At a time in everyone’s life, we come to find ourselves in a situation where the music stops, and we must go on.  The unfortunate truth about life is that the unexpected will happen. Some of us learn from it, some of us change because of it and some of us find our life’s calling because of it. The latter was the case for me.  After our dad picked us up from middle school, we spent that afternoon like we had every afternoon that month. We went to the oncology unit at the hospital, where my brother was admitted.



I remember him. I remember the man in the dark blue sarong the same way I remember the lines on back of my own hand. He was hunched over next to a column on a dirty platform at a railway station in Calcutta, India in the middle of the harsh summer sun. His hands were withered, his fingers and toes looked like tiny nubs, and he was completely malnourished and alone. He had opaque blue eyes, as if fog had taken place of his irises and pupils.



I studied insects in college; my favorite insects were the bees (I found them diligent and so helpful to humankind).  One of my favorite classes was about medical diseases caused by insects. My professors noticed my interest in the medical side of things and connected me with a professor who did clinical research. Our work focused on a clinical trial for children with intractable epilepsy and exposed me early on to patient care and patients.


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things most people inquire about when searching for a job is the benefits package. Specifically, “How good is the health insurance?” Rural communities typically have very few jobs with great benefits such as those in manufacturing or government. 

I believe that loosening the ties between employers and health insurance would greatly benefit rural populations access to health care. We rely heavily on the contributions of rural residents to our society. I can’t think of any farmers that I know (and I know a lot) that get insurance benefits from their job. That’s because they are self-employed. Buying a private insurance plan is outrageously expensive in our country. That’s why many of these hard-working, self-employed citizens choose to go without it and gamble that they will stay healthy. With these men and women stuck out in the dead of winter and the heat of summer doing the work the rest of our population couldn’t fathom, we know that the odds of avoiding medical accidents are sadly not in their favor. That is why there needs to be an affordable option for healthcare that isn’t tied to who your employer is.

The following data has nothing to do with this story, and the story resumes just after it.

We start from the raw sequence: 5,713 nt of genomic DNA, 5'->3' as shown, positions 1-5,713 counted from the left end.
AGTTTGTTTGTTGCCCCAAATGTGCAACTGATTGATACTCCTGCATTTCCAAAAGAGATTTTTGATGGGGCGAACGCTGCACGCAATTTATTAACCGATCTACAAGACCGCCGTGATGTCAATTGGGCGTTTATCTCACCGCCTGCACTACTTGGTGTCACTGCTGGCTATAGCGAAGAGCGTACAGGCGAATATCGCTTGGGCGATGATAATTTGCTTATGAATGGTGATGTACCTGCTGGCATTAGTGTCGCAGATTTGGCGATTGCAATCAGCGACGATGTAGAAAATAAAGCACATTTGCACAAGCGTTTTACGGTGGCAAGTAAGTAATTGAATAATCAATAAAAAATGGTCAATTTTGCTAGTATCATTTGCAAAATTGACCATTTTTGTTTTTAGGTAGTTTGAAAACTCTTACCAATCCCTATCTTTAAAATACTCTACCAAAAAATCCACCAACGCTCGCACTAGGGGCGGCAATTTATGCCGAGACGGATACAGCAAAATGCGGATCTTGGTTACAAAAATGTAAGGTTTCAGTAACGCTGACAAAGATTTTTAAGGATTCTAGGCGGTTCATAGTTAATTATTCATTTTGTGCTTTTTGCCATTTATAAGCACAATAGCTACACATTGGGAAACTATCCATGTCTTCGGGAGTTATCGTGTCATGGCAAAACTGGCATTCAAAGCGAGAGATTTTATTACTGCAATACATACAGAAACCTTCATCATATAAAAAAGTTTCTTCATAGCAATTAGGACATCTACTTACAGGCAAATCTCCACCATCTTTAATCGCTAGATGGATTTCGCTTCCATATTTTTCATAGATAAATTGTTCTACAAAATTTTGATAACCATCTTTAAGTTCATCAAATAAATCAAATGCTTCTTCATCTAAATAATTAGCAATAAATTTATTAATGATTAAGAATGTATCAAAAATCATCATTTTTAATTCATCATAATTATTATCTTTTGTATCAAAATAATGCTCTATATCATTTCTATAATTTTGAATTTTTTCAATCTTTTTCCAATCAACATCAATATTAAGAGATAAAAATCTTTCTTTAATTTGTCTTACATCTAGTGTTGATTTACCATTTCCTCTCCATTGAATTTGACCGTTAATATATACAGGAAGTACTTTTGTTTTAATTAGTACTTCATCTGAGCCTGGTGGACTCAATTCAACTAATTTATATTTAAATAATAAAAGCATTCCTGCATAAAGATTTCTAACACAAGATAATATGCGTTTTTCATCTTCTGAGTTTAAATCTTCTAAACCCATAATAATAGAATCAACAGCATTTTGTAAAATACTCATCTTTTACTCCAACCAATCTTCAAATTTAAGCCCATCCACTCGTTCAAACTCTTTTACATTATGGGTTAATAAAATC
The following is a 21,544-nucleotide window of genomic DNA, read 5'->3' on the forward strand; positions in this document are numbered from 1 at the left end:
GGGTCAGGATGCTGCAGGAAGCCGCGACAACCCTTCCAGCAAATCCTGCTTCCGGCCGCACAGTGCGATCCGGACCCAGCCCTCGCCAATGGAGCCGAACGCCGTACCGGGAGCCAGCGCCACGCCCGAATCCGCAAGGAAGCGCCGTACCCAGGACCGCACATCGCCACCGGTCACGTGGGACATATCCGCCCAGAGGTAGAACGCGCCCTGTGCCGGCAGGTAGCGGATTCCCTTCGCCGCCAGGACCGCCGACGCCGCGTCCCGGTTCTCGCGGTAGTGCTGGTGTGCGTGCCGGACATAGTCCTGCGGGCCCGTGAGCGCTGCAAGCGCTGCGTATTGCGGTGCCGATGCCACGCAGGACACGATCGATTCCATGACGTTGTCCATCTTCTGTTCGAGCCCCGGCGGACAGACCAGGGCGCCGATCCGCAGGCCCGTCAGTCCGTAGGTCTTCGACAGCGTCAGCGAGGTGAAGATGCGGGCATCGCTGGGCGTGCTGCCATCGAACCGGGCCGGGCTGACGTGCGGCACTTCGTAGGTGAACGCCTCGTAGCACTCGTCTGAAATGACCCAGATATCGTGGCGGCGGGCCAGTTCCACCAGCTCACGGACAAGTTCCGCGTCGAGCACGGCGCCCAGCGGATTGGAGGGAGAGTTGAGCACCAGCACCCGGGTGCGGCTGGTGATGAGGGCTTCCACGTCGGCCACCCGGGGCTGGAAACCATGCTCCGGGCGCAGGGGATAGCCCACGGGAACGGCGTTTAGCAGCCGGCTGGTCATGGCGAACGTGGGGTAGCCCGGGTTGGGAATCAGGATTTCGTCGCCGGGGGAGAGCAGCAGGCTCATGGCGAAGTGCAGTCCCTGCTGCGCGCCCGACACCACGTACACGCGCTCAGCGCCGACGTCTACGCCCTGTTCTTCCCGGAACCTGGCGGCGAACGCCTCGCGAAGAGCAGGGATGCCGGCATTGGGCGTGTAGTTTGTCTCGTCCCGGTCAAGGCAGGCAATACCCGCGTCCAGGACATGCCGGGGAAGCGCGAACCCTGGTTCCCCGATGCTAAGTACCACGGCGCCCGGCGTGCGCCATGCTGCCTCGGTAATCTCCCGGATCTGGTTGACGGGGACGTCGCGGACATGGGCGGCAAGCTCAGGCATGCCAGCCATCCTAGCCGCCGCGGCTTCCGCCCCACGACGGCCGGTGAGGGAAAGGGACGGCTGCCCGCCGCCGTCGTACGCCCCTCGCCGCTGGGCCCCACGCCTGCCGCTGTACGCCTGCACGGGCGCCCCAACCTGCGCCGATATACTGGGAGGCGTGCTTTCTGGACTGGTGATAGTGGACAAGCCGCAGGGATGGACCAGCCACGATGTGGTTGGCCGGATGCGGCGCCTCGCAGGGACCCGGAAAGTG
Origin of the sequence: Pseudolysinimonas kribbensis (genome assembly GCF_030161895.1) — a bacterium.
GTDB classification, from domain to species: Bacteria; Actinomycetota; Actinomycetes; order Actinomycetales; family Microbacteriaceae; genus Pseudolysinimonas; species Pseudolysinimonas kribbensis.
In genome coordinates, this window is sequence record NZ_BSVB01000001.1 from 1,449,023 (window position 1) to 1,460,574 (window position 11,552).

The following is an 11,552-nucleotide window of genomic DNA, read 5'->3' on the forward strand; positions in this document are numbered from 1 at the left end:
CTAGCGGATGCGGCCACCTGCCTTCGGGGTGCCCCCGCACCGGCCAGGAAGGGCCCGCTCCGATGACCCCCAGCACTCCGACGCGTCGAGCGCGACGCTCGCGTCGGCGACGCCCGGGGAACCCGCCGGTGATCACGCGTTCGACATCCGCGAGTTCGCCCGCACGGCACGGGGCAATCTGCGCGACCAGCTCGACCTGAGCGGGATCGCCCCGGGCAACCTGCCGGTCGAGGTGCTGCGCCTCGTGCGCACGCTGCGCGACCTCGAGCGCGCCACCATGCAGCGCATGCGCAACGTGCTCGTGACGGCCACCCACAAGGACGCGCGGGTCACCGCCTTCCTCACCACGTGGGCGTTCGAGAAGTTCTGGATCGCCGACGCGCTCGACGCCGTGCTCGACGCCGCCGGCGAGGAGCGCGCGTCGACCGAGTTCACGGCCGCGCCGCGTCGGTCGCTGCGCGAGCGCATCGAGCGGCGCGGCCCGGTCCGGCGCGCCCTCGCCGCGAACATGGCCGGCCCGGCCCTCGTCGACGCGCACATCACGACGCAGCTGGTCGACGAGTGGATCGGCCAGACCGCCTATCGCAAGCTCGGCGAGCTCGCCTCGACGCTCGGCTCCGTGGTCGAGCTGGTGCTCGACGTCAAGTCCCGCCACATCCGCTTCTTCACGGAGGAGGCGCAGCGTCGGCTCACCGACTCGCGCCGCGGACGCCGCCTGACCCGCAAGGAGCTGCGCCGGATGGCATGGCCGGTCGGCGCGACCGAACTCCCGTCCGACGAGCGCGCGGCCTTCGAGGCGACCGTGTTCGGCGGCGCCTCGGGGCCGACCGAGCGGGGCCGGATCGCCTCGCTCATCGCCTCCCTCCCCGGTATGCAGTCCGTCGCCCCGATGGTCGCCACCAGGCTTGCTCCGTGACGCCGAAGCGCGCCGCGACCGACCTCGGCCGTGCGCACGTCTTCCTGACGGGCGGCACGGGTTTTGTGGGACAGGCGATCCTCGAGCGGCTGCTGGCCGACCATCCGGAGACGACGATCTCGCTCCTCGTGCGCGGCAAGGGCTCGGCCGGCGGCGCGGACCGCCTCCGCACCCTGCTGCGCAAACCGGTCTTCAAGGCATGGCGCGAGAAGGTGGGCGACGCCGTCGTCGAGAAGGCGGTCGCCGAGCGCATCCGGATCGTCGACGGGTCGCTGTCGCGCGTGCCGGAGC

Without a doubt, changes are going to have to be made to the way healthcare is delivered in order to improve access for rural residents. As a current medical student who plans on returning to my small hometown to practice, I have spent a lot of time pondering what needs to be done. I certainly don’t have all the answers but I think the three suggestions I made above would be a great start. We need to improve utilization of telehealth technology, implement more satellite clinics for specialty care, and provide an affordable option for health insurance that is not tied to employers. It is our responsibility as future and current physicians to do all we can for our patients. This not only includes direct patient care but also working to improve the healthcare system as a whole.